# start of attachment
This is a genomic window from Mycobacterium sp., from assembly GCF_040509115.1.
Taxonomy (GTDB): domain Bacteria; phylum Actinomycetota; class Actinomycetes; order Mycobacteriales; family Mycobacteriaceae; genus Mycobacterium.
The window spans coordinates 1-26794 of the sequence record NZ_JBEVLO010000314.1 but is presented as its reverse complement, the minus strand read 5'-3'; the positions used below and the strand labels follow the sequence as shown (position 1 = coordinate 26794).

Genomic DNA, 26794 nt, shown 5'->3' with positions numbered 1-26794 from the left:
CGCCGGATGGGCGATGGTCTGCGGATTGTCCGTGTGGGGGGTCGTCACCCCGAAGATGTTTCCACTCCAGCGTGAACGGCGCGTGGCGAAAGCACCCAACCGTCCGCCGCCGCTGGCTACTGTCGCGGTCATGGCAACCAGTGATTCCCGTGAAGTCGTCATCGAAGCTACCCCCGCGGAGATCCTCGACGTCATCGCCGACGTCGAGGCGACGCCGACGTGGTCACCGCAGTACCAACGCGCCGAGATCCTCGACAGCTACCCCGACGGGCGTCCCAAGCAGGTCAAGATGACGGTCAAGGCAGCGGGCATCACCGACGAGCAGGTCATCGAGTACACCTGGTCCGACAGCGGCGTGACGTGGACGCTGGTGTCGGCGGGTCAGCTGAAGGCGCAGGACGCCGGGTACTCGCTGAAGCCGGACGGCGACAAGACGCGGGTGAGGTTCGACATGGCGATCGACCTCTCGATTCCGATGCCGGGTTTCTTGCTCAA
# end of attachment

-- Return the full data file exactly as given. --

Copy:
This is a genomic window from Mycobacterium sp., from assembly GCF_040509115.1.
Taxonomy (GTDB): domain Bacteria; phylum Actinomycetota; class Actinomycetes; order Mycobacteriales; family Mycobacteriaceae; genus Mycobacterium.
The window spans coordinates 1-26794 of the sequence record NZ_JBEVLO010000314.1 but is presented as its reverse complement, the minus strand read 5'-3'; the positions used below and the strand labels follow the sequence as shown (position 1 = coordinate 26794).

Genomic DNA, 26794 nt, shown 5'->3' with positions numbered 1-26794 from the left:
CGCCGGATGGGCGATGGTCTGCGGATTGTCCGTGTGGGGGGTCGTCACCCCGAAGATGTTTCCACTCCAGCGTGAACGGCGCGTGGCGAAAGCACCCAACCGTCCGCCGCCGCTGGCTACTGTCGCGGTCATGGCAACCAGTGATTCCCGTGAAGTCGTCATCGAAGCTACCCCCGCGGAGATCCTCGACGTCATCGCCGACGTCGAGGCGACGCCGACGTGGTCACCGCAGTACCAACGCGCCGAGATCCTCGACAGCTACCCCGACGGGCGTCCCAAGCAGGTCAAGATGACGGTCAAGGCAGCGGGCATCACCGACGAGCAGGTCATCGAGTACACCTGGTCCGACAGCGGCGTGACGTGGACGCTGGTGTCGGCGGGTCAGCTGAAGGCGCAGGACGCCGGGTACTCGCTGAAGCCGGACGGCGACAAGACGCGGGTGAGGTTCGACATGGCGATCGACCTCTCGATTCCGATGCCGGGTTTCTTGCTCAA